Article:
Overall my favourite of the four is Roy Jacobsen's The Unseen. This for me was a superb novel. This was a tender yet humourous story of family life on a remote island of Barroy off the coast of Norway.
David Grossman's novel is about a comedia doing a stand up show where he invited a childhood friend, now retired as a judge to observe the show. It is from the friend's point of view. Another novel I liked, though not as good as Jacobsen
Both Fever Dream and Compass in terms of both could be describes similarly, an unwell person talking out oud trying to make sense of the situation but this doesn't do justice to either. Schweblin's writing is recalling events of her main character's holiday in the country while on her death bed, Enard's book is less novelistic than the others and works more as thoughts to be bridged together.
Oh I liked them all in varying amounts but as I said in the review of Compass, I hope this doesn't win because it is more difficult read and more off putting to readers, I found it at times to be a difficult read, it is a book that is between good and very good.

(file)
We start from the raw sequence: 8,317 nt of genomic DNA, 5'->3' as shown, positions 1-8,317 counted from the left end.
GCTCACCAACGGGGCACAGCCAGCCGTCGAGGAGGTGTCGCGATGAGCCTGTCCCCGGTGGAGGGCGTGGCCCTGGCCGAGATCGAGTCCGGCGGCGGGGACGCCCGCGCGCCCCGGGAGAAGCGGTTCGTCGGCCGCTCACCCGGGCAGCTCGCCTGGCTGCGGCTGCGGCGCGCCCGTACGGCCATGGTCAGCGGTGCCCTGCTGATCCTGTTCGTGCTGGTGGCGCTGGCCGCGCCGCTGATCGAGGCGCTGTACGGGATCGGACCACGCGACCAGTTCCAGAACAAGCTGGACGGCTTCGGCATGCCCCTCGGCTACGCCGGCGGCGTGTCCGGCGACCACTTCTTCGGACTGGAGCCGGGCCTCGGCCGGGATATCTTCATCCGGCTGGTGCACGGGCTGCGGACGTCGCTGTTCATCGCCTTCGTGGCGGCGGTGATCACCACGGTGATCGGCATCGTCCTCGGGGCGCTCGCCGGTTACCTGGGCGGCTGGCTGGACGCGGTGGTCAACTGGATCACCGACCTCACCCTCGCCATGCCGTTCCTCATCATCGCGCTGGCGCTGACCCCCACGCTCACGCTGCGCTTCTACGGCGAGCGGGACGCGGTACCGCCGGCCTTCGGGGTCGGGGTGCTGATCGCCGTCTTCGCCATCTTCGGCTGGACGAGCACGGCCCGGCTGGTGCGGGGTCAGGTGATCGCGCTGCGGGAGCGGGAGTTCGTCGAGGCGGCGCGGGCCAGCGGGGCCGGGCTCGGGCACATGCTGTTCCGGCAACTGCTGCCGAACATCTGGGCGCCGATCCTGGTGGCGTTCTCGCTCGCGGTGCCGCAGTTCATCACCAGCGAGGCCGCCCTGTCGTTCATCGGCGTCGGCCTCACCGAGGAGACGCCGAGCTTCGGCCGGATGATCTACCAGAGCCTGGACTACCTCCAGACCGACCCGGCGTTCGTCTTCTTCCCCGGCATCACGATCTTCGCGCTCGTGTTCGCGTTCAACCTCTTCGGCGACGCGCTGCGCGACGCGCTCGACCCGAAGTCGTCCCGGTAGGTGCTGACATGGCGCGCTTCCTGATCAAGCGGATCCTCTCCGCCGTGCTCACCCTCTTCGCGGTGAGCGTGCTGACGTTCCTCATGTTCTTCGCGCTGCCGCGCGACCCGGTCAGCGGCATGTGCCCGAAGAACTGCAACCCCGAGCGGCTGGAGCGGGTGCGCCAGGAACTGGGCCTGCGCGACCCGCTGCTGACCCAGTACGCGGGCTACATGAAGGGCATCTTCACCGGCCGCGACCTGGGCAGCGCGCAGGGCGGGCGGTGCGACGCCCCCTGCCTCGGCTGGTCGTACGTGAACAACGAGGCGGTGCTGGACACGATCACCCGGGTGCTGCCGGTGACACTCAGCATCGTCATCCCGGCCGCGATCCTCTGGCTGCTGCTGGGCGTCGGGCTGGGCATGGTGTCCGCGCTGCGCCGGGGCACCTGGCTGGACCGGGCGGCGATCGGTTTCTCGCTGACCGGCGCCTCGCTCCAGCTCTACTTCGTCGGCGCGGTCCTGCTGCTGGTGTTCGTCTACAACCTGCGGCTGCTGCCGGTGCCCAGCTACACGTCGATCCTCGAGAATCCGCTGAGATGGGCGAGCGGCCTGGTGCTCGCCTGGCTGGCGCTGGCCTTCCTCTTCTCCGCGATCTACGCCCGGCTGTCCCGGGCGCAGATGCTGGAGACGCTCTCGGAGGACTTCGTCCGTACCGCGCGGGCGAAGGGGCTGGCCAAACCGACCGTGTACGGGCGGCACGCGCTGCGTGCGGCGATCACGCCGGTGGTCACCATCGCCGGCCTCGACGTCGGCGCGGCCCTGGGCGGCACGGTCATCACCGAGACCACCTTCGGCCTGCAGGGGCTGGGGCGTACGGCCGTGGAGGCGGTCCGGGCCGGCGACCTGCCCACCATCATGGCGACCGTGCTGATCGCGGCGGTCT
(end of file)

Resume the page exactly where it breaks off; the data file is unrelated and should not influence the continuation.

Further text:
I haven't read either Nors or Oz so those are the two most likely winners
review of A Horse Walks into a Bar by David Grossman, translated by Jessica Cohen.
This novel is about a comedian and begins by him coming out on stage to do a show. But it is not a comedy. The comedian is Dovaleh G. and at his request, a guy he took a mathematics class has been summoned by Dovaleh to attend and make any notes or thoughts he may have on Dovaleh G.'s performance tonight. The narrator coping with his own lost and his early retirement from district court judge is hesitant at first, they have not seen each other for over 40 years and he needless to say is hesitant (is there a stronger word than hesitant. if so, this word should replace hesitant) but eventually he agrees to attend and during the novel, there are moments early on where he wants to sneak out very early as this is not really.
Also in attendence at the same show is a woman from the same neighbourhood as Dovaleh G. The woman seems to have a little bit of a learning difficulty.
Beneath the comedic facade of Dovaleh, there is the human side to it all and that it what takes over the novel. The novel I feel is one of loss and connection.
The night does not transpire as anyone expects, much like the novel from the opening start. Later on it shows a lot of tenderness, the start is difficult because of the pagentry of a stand up show but I found it thoroughly worthwhile and thought this was an excellent novel.
* * * * *